It’s World Environment Day, a day dedicated by the UN to encourage worldwide awareness and action for the protection of our environment. More than 143 countries participate annually, and this year’s host country is China, with the theme: Fight Air Pollution.
It’s an appropriate aspiration for the largest greenhouse gas emitting nation. It’s estimated that air pollution causes more than a million deaths a year in China alone—not to mention destroying more than 20 tonnes of food crops like rice, wheat, and soybeans, worth roughly $38B.
But China is not alone. Worldwide, poor air quality is blamed for more than 6 million premature deaths per year. Most pollution victims are in developing countries, where indoor smoke from the combustion of fuels ranging from manure to wood to kerosene pose a significant threat to health. Children are at particular risk; a UNICEF study found that 17 million infants live in areas where air pollution is higher than international limits.
But air quality affects those in developed and affluent nations as well. The U.S. American Lung Association estimates that nearly 40% of the U.S. population are at risk of premature death or lung or cardiovascular disease as a result of ozone or particle pollution. This costs U.S. ratepayers about 4.36 cents per kilowatt-hour of electricity, or approximately 1/3 the rate of the average homeowner.
The Problem is Fossil Fuels
The primary source of air pollution is fossil fuel combustion. Pollution—which can be comprised of gases and particulate—is generated as a side effect when power plants and vehicles turn coal, oil, and gas into energy. Many of the pollutants that are harmful to humans are also terrible for our planet. These so-called greenhouse gases (GHGs) become trapped in the atmosphere and lead to global warming, which in turn is destabilizing our climate.
Climate change itself is hazardous for human health, too. A warming planet results in higher—and in some cases deadly—temperatures. Warmer seasons impact crops and make pests, allergens, and diseases more virulent. Global warming is to blame for drought, flooding, and wild fires, all of which cause significant human suffering and economic loss.
The Solution is Renewable Energy
There is a way out of both the air pollution and climate change crises: renewable energy. Whether electricity generation in the form of utility-scale wind and solar projects to intensified electrification and biofuels, renewable resources can significantly reduce GHG emissions and the corresponding air pollution.
For example, in 2016, the American Wind Energy Association (AWEA) reported that the clean electricity generation from wind in 2015 represented an estimated $7.3B in avoided health care costs alone.
Cleaner air and a cooler planet aren’t the only human-helping impacts of renewable energy. Conventional fossil fuel energy generation is a water hog. Water is required to drill/mine fossil resources, it provides the source of steam for fossil-fuel driven turbines, and it is used to cool power plants. The result is water pollution, damaged ecosystems, and outsized fresh water withdrawals.
Most renewables, on the other hand, use very little water. A study by the National Renewable Energy Laboratory found that a significant shift in electricity generation to renewable sources would significantly reduce the need for water to generate power—a welcome change in times of drought and ever-increasing global population.
The Opportunity is Material Leadership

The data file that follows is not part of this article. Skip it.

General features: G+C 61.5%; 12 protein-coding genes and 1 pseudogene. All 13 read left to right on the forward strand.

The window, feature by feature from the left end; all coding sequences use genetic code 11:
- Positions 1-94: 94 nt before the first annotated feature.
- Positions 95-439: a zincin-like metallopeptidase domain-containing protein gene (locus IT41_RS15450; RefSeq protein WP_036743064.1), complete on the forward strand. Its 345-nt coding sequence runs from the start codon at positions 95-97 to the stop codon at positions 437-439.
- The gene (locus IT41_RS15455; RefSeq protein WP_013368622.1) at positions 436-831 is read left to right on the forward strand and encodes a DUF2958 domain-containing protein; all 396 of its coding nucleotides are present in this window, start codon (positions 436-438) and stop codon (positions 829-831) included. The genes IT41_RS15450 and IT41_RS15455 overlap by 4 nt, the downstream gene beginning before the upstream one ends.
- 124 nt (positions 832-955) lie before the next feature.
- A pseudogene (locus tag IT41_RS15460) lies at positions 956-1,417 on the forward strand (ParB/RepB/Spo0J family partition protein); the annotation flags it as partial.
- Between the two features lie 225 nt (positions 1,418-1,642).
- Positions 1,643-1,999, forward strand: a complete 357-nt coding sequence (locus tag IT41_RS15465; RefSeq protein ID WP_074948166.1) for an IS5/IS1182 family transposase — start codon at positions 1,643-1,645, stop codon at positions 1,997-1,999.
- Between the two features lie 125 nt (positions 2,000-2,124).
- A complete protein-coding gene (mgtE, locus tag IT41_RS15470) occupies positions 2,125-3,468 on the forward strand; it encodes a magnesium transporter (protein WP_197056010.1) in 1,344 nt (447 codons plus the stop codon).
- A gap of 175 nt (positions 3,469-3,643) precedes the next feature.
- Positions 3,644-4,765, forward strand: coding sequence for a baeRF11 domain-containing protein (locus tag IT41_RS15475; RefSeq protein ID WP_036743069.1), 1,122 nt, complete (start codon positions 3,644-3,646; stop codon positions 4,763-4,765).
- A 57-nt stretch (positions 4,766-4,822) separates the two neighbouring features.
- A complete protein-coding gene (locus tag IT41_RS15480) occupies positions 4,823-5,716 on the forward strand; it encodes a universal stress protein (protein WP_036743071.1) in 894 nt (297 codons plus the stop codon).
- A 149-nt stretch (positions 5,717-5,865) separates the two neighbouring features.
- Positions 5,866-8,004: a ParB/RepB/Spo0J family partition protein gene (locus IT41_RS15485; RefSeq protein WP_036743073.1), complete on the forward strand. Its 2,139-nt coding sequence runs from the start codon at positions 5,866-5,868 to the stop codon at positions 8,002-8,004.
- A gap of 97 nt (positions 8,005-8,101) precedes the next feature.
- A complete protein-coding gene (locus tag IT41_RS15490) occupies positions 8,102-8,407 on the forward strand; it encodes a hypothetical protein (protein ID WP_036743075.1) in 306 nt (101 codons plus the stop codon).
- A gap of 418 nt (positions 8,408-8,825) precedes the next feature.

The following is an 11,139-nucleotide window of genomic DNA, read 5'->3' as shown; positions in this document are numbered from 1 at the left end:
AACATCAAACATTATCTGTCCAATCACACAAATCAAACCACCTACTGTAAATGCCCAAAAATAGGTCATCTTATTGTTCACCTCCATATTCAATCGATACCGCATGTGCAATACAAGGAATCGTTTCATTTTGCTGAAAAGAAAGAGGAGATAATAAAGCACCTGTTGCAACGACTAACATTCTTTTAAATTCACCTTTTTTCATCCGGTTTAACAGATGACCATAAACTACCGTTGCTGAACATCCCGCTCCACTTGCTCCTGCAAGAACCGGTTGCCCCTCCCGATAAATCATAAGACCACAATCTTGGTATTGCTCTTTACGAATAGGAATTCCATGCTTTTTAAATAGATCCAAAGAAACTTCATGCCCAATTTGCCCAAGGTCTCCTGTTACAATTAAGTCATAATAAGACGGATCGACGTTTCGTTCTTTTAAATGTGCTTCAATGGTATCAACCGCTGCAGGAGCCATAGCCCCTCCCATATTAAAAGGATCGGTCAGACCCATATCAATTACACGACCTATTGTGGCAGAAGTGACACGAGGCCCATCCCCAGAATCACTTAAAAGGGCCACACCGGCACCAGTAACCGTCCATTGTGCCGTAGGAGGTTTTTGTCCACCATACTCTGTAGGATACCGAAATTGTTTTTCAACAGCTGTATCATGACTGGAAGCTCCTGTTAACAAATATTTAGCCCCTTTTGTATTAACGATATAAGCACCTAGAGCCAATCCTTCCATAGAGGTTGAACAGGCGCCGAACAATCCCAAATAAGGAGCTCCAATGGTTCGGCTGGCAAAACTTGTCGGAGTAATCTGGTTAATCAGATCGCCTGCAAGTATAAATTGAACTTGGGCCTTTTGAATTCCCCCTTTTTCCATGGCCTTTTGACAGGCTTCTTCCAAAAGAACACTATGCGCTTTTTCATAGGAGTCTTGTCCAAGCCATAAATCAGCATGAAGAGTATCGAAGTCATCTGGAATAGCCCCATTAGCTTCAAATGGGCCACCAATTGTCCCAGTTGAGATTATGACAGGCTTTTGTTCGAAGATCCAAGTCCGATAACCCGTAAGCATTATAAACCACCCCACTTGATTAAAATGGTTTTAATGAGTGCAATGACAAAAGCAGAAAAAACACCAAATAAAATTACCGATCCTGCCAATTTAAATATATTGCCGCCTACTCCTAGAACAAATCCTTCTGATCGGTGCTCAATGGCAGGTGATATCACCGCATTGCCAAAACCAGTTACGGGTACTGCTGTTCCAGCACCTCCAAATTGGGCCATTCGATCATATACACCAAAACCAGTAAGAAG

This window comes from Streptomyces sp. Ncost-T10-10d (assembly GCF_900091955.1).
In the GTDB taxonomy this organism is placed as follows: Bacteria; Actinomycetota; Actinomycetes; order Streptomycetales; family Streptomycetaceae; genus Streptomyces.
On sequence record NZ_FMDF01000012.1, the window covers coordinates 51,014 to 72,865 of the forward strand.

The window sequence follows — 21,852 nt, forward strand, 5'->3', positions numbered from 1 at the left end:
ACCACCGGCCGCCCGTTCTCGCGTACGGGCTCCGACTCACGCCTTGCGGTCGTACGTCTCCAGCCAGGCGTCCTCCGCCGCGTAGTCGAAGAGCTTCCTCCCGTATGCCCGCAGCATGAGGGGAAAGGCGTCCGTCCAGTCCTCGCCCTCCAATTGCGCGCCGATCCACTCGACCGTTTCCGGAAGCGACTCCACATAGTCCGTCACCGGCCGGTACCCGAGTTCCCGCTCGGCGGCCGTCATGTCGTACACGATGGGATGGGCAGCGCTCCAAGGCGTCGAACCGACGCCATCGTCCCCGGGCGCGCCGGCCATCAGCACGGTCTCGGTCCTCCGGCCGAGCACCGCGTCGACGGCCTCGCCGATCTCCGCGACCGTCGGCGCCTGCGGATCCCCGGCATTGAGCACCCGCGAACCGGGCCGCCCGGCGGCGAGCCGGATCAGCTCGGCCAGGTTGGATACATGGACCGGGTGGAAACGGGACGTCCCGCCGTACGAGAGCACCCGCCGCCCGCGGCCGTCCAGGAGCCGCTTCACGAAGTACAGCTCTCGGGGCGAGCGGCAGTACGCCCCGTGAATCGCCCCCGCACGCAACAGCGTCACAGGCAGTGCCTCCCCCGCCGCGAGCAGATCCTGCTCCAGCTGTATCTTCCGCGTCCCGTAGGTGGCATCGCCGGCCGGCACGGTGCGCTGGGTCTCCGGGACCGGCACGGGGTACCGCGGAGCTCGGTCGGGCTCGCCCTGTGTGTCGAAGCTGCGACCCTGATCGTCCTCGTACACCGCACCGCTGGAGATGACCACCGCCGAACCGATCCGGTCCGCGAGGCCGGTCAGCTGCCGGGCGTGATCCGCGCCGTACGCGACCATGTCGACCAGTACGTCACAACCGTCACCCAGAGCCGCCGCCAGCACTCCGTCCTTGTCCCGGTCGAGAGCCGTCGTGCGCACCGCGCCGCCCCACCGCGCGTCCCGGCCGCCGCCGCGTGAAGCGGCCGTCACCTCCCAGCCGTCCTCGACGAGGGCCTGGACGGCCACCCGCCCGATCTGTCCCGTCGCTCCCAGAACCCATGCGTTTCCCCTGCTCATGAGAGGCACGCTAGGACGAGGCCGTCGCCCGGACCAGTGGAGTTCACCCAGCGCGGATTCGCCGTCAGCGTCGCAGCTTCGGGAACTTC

Companies, cities and other institutions, worldwide, are moving to adopt renewable energy, either through an overhaul of the electricity grid, use of biofuels and other clean technologies, or implementation of electric vehicles and EV charging infrastructure.
The predominant motive behind this adoption has been financial: the levelized cost of renewable energy has now reached a point of price parity. A new report from IRENA indicates that onshore wind and solar PV will both be less expensive than any fossil fuel alternative by 2020—with prices expected to continue to fall. As a result, companies are moving toward integrated sourcing strategies that include both traditional and renewable procurement.
A secondary motive has been environmental. Companies recognize that business-as-usual may not be so usual in a world with a changing climate. To mitigate impacts and work to reverse global warming, companies are setting science-based carbon reduction targets in record numbers. Typically, fulfilling a deep reduction goal relies on two methodologies: 1) reducing consumption as much as possible through efficiency and 2) counterbalancing the rest with renewables.
For very forward-thinking companies and communities, however, there is a third powerful motivator: people. Take Schneider Electric client DaVita for example: one of the leading providers of kidney care services in the U.S. In early 2019, the company announced that it had procured two long-term renewable energy power purchase agreements to address 100% of the company’s North American operations. The projects are estimated to avoid carbon dioxide emissions equivalent to 52,000 U.S. homes annually.
For DaVita, using renewable energy was in keeping with the company’s mission of delivering health, and consistent with their value of community building.
Today, leading companies can take material action on carbon emissions with renewables and drive not only energy independence and cost reduction, but improvements in human health as well. That makes renewables not only an economic imperative but a moral one. This World Environment Day, we encourage your company to make a commitment to renewable energy and #BeatAirPollution.
Want to learn more about how your company can use renewables? Download our new Definitive Guide to Renewable Electricity.